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Do your suppliers recognize your company as a Customer of Choice? What does this distinction mean and why is it important? A Customer of Choice is one that suppliers consider a preferred customer for a number of reasons, such as having a talented workforce, using integrated management systems and global processes, and having innovative approaches to supplier collaboration. Customers that achieve this distinction unlock new sources of competitive advantage because of their suppliers.

When suppliers recognize that they’re working with a Customer of Choice, they often make exceptional efforts to meet that customer’s needs. In these situations, suppliers often assign their most talented employees, secure scarce resources, provide additional discounts, prioritize production capacity, give early access to new products, or go out of their way to solve the customer’s problems and help them be more competitive in global markets.

Preferred Customers Get Special Treatment

According to a survey of senior sales executives, 75% of suppliers say that they prioritize preferred customers when materials or services are in limited supply. The same survey also showed that 82% of preferred customers consistently get early access to new products, services, ideas, and technologies.

Imagine the benefits of being the “Customer of Choice” over a 5-year or 10-year period, such as reduced costs and new technologies. The supplier can also give you exclusive key insights to which your competition would not have access – which ties into building an effective Collaborative Planning and Forecasting Replenishment (CPFR) process.

So how does your organization become recognized by its suppliers as a Customer of Choice? It begins with an inward reflection and assessment of how your suppliers view you as their customer so that you can start to change your organization’s behavior. Let’s look at 3 things you can do to become a Customer of Choice:

Step 1: Put Yourself In Your Supplier’s Shoes

You must examine whether or not you hold yourself to the same expectations and standards of performance as you do your suppliers. Have you heard the saying, “if you’re going to talk the talk, you’ve got to walk the walk”? Well, your suppliers have the same expectation of you as they have for their customers. If your organization can set the bar for how to manage your supply base, you’re moving one step closer to becoming a Customer of Choice.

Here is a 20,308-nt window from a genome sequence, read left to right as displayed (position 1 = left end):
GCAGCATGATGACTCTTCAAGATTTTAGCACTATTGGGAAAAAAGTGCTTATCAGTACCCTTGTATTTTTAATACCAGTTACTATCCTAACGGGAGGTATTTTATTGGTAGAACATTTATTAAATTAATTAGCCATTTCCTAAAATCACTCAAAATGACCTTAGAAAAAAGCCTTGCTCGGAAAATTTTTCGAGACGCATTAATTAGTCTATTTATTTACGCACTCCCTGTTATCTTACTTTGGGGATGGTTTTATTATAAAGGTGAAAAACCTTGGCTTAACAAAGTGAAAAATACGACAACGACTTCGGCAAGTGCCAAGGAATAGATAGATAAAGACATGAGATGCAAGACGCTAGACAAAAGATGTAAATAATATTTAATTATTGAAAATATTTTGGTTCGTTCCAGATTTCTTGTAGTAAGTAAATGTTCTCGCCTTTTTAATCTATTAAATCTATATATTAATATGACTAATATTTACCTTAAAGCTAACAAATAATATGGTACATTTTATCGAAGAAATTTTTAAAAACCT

Assess your current practices and the challenges you face with your suppliers with an unbiased and critical eye so that you can uncover opportunities to improve how your organization communicates and collaborates with your suppliers. You might even consider conducting anonymous supplier surveys in the same way you conduct employee surveys within your organization so that you can learn what is and is not working well for your suppliers.

Step 2: Enhance Collaboration, Transparency, & Visibility

Old ways of managing suppliers are manually intensive, disparate, authoritative, one-sided, and subsequently ineffective. Global Supply Chains require information to be readily available and shareable in real-time. Changing the conversation from one in which suppliers simply fulfill their contractual obligations to one of suppliers as strategic partners goes a long way to increasing engagement, ownership, and collaboration to solve tough problems.

Using modern integrated tools like Intelex’s Supplier Management solution helps to increase transparency and visibility within global organizations and with their suppliers. Processes become standardized and easy to follow, which helps reduce variation in managing supplier certifications, corrective actions, specifications for products, product management, and incoming inspections. Ultimately, these tools help employees at both the buyer’s and seller’s organization to focus their efforts on value-added activities that impact customer satisfaction.

Step 3: Make Customer of Choice an Organizational Objective

Rather than rallying employee engagement around a soon-forgotten special training event or workshop dedicated to the concept of “Customer of Choice”, organizations must engrain Customer of Choice within corporate objectives. Establishing metrics that teams use to monitor the company’s progress throughout the year helps move the needle towards realizing this goal. Through self-assessments, supplier surveys, supplier complaints, and investing in projects that help improve the supplier experience with your organization, you can identify and act on innovative opportunities to improve processes.

To achieve any lasting change in an organization, you must encourage behavioral change so that the path to becoming a Customer of Choice becomes embedded in the thinking, training, processes, tools, metrics, and decisions you use on a daily basis to achieve superior supplier performance. The benefits of being a preferred customer are clear – and when things go wrong causing supply to be constrained (and at some point they will), it can be a Godsend.